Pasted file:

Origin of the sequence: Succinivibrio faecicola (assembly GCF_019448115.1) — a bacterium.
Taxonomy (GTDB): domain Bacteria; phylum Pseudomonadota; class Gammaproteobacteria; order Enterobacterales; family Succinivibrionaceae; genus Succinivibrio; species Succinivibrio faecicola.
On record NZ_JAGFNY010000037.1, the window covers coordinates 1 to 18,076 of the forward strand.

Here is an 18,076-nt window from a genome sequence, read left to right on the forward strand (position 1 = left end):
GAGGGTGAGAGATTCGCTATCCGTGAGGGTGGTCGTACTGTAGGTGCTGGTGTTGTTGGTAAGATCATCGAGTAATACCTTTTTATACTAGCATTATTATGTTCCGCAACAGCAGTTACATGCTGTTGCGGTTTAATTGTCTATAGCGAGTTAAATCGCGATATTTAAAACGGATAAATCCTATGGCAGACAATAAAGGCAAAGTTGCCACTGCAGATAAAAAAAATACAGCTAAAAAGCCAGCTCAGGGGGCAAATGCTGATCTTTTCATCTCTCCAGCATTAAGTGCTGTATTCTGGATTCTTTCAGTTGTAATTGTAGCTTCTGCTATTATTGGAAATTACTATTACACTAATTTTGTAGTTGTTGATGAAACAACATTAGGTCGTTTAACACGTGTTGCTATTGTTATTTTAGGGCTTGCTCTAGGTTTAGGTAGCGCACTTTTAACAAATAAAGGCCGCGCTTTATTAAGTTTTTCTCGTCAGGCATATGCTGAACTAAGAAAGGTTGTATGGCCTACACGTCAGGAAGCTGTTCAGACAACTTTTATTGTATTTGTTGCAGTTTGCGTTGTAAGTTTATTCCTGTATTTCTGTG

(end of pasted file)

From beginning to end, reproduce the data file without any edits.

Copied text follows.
Origin of the sequence: Succinivibrio faecicola (assembly GCF_019448115.1) — a bacterium.
Taxonomy (GTDB): domain Bacteria; phylum Pseudomonadota; class Gammaproteobacteria; order Enterobacterales; family Succinivibrionaceae; genus Succinivibrio; species Succinivibrio faecicola.
On record NZ_JAGFNY010000037.1, the window covers coordinates 1 to 18,076 of the forward strand.

Here is an 18,076-nt window from a genome sequence, read left to right on the forward strand (position 1 = left end):
GAGGGTGAGAGATTCGCTATCCGTGAGGGTGGTCGTACTGTAGGTGCTGGTGTTGTTGGTAAGATCATCGAGTAATACCTTTTTATACTAGCATTATTATGTTCCGCAACAGCAGTTACATGCTGTTGCGGTTTAATTGTCTATAGCGAGTTAAATCGCGATATTTAAAACGGATAAATCCTATGGCAGACAATAAAGGCAAAGTTGCCACTGCAGATAAAAAAAATACAGCTAAAAAGCCAGCTCAGGGGGCAAATGCTGATCTTTTCATCTCTCCAGCATTAAGTGCTGTATTCTGGATTCTTTCAGTTGTAATTGTAGCTTCTGCTATTATTGGAAATTACTATTACACTAATTTTGTAGTTGTTGATGAAACAACATTAGGTCGTTTAACACGTGTTGCTATTGTTATTTTAGGGCTTGCTCTAGGTTTAGGTAGCGCACTTTTAACAAATAAAGGCCGCGCTTTATTAAGTTTTTCTCGTCAGGCATATGCTGAACTAAGAAAGGTTGTATGGCCTACACGTCAGGAAGCTGTTCAGACAACTTTTATTGTATTTGTTGCAGTTTGCGTTGTAAGTTTATTCCTGTATTTCTGTG